The days are long but rewarding for members of the Sikh community who answered the call to assist those made vulnerable by the Covid-19 outbreak.
Starting at 6am each day, two groups of volunteers start preparing thousands of meals in the kitchens of two gurdwaras (temples). They wash and cut two bags worth of onions and cook 70kg of lentils and 150kg of rice. Then they pack the vegetarian meals to be distributed at the temples.
And at 1pm, the volunteers are back in the kitchens to repeat the same process for dinner.
The Langgar (Free Kitchen) Pick-up Programme serves 10,000 Punjabi meals every week. It was launched in March as stepped-up efforts by the Central Sikh Gurdwara Board in response to the coronavirus pandemic.
The menu includes rice, chapati, lentil curry and another vegetable dish. Occasionally, more local flavours, including vegetarian fried rice, mee goreng and a sweet dish, are served.
The new programme complements the Langgar Outreach Programme, an initiative by the Sikh community that has been running in Singapore for years at five distribution and pick-up locations in other gurdwaras.
Both programmes serve a total of 12,000 meals a week.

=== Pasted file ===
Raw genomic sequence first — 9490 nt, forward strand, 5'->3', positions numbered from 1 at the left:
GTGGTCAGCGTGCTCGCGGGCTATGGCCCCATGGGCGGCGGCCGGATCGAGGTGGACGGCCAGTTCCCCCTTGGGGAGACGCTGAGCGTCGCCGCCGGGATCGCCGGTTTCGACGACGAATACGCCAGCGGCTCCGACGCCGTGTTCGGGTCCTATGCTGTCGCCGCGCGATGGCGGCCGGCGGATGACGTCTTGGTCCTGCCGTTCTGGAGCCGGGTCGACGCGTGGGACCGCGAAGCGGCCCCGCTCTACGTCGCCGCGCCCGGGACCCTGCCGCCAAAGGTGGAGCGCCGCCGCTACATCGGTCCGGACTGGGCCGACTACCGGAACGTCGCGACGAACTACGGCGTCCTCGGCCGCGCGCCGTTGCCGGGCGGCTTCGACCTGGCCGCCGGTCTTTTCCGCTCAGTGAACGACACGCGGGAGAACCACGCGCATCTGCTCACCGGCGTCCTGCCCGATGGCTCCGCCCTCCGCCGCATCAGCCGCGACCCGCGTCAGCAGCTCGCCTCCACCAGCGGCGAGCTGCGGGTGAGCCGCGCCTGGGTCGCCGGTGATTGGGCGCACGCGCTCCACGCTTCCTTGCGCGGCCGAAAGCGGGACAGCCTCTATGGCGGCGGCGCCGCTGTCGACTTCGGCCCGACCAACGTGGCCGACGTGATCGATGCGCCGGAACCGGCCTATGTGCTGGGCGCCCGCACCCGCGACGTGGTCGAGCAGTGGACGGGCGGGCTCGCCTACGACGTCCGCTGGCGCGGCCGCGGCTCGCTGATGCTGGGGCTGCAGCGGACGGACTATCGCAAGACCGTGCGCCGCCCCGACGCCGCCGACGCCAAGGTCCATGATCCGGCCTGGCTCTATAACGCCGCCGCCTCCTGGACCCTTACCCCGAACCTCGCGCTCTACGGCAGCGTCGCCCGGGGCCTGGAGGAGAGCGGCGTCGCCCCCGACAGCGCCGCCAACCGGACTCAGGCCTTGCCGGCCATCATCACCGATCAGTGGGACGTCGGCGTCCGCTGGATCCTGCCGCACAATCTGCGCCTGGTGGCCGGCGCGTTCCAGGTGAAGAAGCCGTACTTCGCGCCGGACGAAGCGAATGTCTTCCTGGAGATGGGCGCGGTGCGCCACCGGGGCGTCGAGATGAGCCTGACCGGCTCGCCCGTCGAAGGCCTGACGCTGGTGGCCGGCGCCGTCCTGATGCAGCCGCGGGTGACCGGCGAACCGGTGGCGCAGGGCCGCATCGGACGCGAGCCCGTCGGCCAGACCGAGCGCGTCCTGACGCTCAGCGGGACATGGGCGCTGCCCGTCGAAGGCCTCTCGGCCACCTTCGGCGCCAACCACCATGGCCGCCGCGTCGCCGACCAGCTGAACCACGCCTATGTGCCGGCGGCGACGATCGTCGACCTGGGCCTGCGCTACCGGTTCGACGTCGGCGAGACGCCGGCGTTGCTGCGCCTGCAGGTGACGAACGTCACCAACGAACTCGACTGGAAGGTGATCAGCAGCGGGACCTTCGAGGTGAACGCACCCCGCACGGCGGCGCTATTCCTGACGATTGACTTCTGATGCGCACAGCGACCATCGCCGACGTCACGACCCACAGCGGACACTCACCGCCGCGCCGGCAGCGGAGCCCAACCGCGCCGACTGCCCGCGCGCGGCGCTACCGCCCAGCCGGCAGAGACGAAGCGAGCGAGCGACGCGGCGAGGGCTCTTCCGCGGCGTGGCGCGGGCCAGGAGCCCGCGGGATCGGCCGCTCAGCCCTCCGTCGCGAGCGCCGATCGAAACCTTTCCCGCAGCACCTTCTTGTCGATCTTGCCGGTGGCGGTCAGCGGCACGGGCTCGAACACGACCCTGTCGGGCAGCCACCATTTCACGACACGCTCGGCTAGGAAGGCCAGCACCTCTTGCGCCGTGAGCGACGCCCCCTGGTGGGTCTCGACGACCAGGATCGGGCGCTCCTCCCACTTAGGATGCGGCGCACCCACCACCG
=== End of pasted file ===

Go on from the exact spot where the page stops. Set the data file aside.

In compliance with safe-distancing rules, 15 volunteers at a time are allowed to work in the Central Sikh Temple and Silat Road Sikh Temple kitchens.
"The operation is well-planned and efficiently run, which is surprising as we lack additional machinery to streamline the workload," said 38-year-old entrepreneur Tejpal Singh Sandhu.
His fellow volunteer Harbahjan Singh Gosal, 64, said the process has to be precise as the food must be ready at specific times.
"Although the kitchens are quite well-ventilated, the work itself is hard and tiring as there are large quantities of food to cook," said the retired military expert.
The Sikh community relies on donors to provide those 12,000 meals every week. And while the programme gets referrals from groups such as the Sikh Welfare Council about people who need help, the free meals are available to all and can be picked up at the gurdwara's gate.
Meals are delivered to the homes of those who are unable to travel.
The community has also launched the #SGSewa hotline to assist vulnerable fellow residents with counselling, and legal, financial and medical assistance. The task force, with a core team of eight volunteers, has responded to over 1,300 calls from people of all faiths.
"Whenever there is a natural or man-made disaster, the Sikh community is always among the first to respond through Langgar by feeding others," said former Member of Parliament Inderjit Singh, who is also chairman of the Coordinating Council of Sikh Institutions.
"I am glad that through this important way, we are able to play a role in helping Singapore society during this challenging time," he added.